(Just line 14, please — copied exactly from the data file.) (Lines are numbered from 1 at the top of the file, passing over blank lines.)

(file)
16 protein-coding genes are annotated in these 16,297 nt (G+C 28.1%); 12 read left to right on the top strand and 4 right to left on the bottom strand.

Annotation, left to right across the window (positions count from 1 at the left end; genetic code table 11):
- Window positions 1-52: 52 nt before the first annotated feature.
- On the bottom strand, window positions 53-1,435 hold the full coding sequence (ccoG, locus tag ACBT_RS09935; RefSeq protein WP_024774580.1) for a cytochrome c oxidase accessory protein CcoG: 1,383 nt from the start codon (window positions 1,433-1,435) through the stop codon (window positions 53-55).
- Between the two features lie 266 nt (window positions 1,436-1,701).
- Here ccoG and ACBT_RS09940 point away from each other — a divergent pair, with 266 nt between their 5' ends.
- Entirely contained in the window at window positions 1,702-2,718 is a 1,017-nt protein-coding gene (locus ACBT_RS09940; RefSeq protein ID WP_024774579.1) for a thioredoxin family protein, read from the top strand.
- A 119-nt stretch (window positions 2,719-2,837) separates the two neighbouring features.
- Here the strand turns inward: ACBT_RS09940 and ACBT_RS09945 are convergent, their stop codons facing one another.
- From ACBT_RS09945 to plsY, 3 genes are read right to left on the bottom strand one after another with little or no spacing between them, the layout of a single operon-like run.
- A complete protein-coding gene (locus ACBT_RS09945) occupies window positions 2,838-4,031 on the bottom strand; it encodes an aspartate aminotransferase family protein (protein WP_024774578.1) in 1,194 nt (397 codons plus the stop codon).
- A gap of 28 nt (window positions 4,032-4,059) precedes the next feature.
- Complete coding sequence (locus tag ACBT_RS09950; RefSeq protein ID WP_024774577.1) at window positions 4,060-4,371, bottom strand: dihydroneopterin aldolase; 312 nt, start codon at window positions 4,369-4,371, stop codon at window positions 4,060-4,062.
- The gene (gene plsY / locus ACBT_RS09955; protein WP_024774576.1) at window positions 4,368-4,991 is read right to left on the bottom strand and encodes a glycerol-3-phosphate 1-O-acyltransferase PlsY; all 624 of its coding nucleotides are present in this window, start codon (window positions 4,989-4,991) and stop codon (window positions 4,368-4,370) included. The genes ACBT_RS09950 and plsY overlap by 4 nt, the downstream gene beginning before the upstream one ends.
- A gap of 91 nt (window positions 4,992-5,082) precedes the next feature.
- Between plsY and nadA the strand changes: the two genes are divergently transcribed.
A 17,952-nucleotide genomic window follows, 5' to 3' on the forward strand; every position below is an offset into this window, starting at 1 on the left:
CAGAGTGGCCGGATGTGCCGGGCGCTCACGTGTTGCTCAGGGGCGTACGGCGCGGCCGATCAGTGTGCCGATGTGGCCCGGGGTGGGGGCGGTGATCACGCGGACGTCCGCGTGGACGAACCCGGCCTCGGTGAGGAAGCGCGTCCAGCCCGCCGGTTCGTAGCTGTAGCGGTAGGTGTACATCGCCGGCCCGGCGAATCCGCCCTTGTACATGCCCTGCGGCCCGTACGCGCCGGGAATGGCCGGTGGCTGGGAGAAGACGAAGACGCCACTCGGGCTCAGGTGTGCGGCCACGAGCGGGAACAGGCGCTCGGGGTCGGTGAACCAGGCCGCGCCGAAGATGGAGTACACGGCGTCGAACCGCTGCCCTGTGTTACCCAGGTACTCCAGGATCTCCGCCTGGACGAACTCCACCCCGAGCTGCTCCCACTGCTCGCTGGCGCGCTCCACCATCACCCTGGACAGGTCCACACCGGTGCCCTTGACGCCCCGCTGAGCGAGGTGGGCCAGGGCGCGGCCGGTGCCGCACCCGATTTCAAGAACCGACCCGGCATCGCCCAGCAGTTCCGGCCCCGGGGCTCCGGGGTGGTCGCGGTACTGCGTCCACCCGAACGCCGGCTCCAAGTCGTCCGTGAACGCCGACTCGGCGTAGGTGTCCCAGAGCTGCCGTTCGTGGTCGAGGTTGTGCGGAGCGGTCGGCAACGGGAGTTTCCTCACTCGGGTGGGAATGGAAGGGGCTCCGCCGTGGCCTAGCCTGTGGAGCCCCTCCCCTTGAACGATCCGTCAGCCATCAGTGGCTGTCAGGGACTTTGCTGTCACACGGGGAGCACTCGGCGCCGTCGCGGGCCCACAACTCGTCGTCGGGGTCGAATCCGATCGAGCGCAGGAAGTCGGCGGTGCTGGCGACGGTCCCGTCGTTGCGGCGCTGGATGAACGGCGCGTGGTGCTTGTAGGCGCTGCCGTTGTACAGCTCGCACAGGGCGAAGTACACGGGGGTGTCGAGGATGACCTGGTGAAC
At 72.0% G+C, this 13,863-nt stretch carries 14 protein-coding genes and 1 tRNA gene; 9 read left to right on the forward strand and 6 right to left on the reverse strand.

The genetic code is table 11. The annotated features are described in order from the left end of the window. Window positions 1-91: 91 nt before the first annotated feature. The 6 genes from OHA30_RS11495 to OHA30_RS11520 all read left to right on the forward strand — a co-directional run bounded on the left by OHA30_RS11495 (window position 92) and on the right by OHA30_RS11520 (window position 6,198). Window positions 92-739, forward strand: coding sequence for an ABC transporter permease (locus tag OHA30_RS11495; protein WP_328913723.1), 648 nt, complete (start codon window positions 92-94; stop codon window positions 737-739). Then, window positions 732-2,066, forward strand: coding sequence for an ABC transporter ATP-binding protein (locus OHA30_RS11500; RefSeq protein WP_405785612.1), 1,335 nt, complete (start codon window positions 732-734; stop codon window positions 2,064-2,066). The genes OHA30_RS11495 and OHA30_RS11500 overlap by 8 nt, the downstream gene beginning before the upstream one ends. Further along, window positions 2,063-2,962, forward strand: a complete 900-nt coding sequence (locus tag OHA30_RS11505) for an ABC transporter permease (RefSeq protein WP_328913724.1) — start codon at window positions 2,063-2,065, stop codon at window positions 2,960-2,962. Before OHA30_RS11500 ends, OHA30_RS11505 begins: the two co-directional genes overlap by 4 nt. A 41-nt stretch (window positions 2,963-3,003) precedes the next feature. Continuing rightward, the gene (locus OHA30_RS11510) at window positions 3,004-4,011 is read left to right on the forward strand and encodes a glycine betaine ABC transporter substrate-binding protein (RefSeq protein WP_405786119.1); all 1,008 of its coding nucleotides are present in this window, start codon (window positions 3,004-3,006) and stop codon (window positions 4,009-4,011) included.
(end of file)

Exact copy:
- The gene (gene plsY / locus ACBT_RS09955; protein WP_024774576.1) at window positions 4,368-4,991 is read right to left on the bottom strand and encodes a glycerol-3-phosphate 1-O-acyltransferase PlsY; all 624 of its coding nucleotides are present in this window, start codon (window positions 4,989-4,991) and stop codon (window positions 4,368-4,370) included. The genes ACBT_RS09950 and plsY overlap by 4 nt, the downstream gene beginning before the upstream one ends.